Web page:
Video: Russian plane crash kills 44 news services
updated 6/21/2011 7:05:25 AM ET 2011-06-21T11:05:25

An airliner crashed in heavy fog and burst into flames about a mile short of a runway in northwestern Russia, killing 44 people, officials said. Eight survivors were dragged from the burning wreckage by locals.

The Tupolev 134 plane, belonging to the RusAir airline, was en route from Moscow to the city of Petrozavodsk, Emergencies Ministry spokeswoman Oksana Semyonova said.

The plane's approach was too low, so it clipped a tree and then hit a high-power line — causing Besovets airport's runway lights to go off for 10 seconds — before slamming into the ground, said Sergei Izvolsky, a spokesman for the Russian air transport agency.

"Everything was on fire," a witness who declined to give his name told a television crew.

The emergencies ministry said 44 people were killed, including four with dual U.S. and Russian citizenship. Russian news agencies said Russian Premier League soccer referee Vladimir Pettay and a Swedish citizen were also among the victims.

Eight survivors, including a 10-year-old boy and a female flight attendant, were hospitalized.

"The child was in a very grave condition," a medical worker told local TV.

The federal air transport agency chief, Alexander Neradko, said that preliminary information indicated the plane appeared to be intact when hit a 49-foot pine tree. "There is no sign of a fire or explosion on board the plane before the impact," he said.

Pilot error was the most likely cause, Russian Deputy Prime Minister Sergei Ivanov said Tuesday.

Low visibility
Sergei Shmatkov, an air traffic controller who oversaw the plane's approach, was quoted by the website as saying the visibility near the airport was close to the minimum admissible level at the time of the crash, but the pilot still decided to land.

"The crew continued their descent at a moment when they already should have begun a second run," he was quoted as saying.

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Shmatkov said he ordered the crew to abort the landing the moment the runway lights went off, but it already was too late.

A video made by a witness on her cell phone showed flames soaring from the wreckage into the night sky and the plane's wheels lying upside down by the roadside.

"I managed to take a woman or a girl out of there, she was light," www.lifenews.ruquoted one witness as saying. He said he and his father had removed several more people before the plane blew up.

"I didn't have time to do anything else, it all started to explode," he said. "There was no way to get close."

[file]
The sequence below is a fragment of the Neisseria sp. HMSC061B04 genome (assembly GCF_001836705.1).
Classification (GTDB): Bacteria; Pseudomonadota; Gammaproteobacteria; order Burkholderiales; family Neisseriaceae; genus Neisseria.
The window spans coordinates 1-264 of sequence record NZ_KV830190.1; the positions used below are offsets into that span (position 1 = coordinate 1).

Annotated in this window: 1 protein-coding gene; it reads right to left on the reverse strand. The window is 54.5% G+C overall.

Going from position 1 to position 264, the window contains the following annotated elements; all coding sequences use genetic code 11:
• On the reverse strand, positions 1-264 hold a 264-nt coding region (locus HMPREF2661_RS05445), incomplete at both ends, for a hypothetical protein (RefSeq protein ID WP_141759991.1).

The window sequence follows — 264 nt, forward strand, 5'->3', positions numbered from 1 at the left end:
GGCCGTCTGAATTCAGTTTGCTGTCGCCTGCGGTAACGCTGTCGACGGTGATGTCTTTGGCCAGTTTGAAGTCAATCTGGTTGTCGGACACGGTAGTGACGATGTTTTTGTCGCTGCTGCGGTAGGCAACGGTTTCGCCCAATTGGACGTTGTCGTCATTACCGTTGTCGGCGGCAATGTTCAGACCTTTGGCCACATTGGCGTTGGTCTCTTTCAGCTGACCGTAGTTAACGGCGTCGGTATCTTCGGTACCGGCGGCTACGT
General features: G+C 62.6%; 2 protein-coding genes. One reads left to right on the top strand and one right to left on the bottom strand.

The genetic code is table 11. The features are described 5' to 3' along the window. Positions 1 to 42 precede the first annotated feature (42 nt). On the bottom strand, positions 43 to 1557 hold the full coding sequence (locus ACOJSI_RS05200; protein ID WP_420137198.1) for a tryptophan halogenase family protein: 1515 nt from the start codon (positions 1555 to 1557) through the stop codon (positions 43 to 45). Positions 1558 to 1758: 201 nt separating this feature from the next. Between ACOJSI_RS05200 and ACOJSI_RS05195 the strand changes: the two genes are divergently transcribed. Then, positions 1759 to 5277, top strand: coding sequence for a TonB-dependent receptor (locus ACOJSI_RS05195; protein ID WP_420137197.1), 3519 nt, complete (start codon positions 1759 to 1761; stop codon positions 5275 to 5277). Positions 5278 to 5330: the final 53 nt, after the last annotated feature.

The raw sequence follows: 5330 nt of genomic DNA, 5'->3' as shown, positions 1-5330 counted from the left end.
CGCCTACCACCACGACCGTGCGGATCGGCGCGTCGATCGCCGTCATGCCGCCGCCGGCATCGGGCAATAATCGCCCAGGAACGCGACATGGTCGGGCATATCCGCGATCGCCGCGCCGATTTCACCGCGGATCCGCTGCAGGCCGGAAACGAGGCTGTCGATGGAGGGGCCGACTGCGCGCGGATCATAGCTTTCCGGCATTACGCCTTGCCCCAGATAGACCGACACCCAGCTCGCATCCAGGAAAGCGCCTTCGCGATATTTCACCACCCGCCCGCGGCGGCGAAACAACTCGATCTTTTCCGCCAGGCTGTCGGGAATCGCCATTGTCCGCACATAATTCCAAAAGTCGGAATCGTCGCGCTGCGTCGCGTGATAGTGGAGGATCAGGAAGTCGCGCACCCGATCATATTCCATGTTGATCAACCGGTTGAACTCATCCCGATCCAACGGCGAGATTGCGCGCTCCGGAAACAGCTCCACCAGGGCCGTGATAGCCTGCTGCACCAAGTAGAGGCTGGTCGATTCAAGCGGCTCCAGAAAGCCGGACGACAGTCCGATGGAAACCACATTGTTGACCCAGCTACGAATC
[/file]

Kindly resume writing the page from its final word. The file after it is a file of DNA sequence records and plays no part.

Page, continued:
Image: Police officer at site of the plane crash near Petrozavodsk, Russia
Vladimir Larionov  /  Reuters
A police officer stands at the site of the plane crash near Petrozavodsk, Russia, on Tuesday.

Petrozavodsk is in Karelia province, near the Finnish border, about 400 miles northwest of Moscow.

The Tupolev 134, along with its larger sibling the Tu-154, has been the workhorse of Soviet and Russian civil aviation since the 1960s. The model that crashed was built in 1980, had a 68-person capacity and a range of about 1,240 miles.

Black box recorders found
The Karelia branch of the Emergencies Ministry said radio contact with the pilot was lost at 11:40 p.m. local time (3:40 p.m. ET). The black box flight data recorders have been recovered, the news agencies said.

The accident occurred on the eve of Prime Minister Vladimir Putin's planned appearance Tuesday at the Paris Air Show to support dozens of Russian firms seeking sales contracts.

Slideshow: Paris Air Show 2011

Russian President Dmitry Medvedev, who has swapped his Tupolev for a French-made executive jet, in April criticized flaws in domestically-built planes and the nation's poor safety record.

Russia and the other former Soviet republics have some of the world's worst air traffic safety records, according to the International Air Transport Association.

Experts blame weak government controls, poor pilot training and a cost-cutting mentality for the poor safety record, leading to emergency landings being reported with alarming regularity.

Polish President Lech Kaczynski was among 96 people killed when his Tu-154 crashed in heavy fog while trying to land near the western city of Smolensk in April 2010. In 2006, three crashes — two in Russia and one in Ukraine — killed more than 400 people.

The Associated Press and Reuters contributed to this report.


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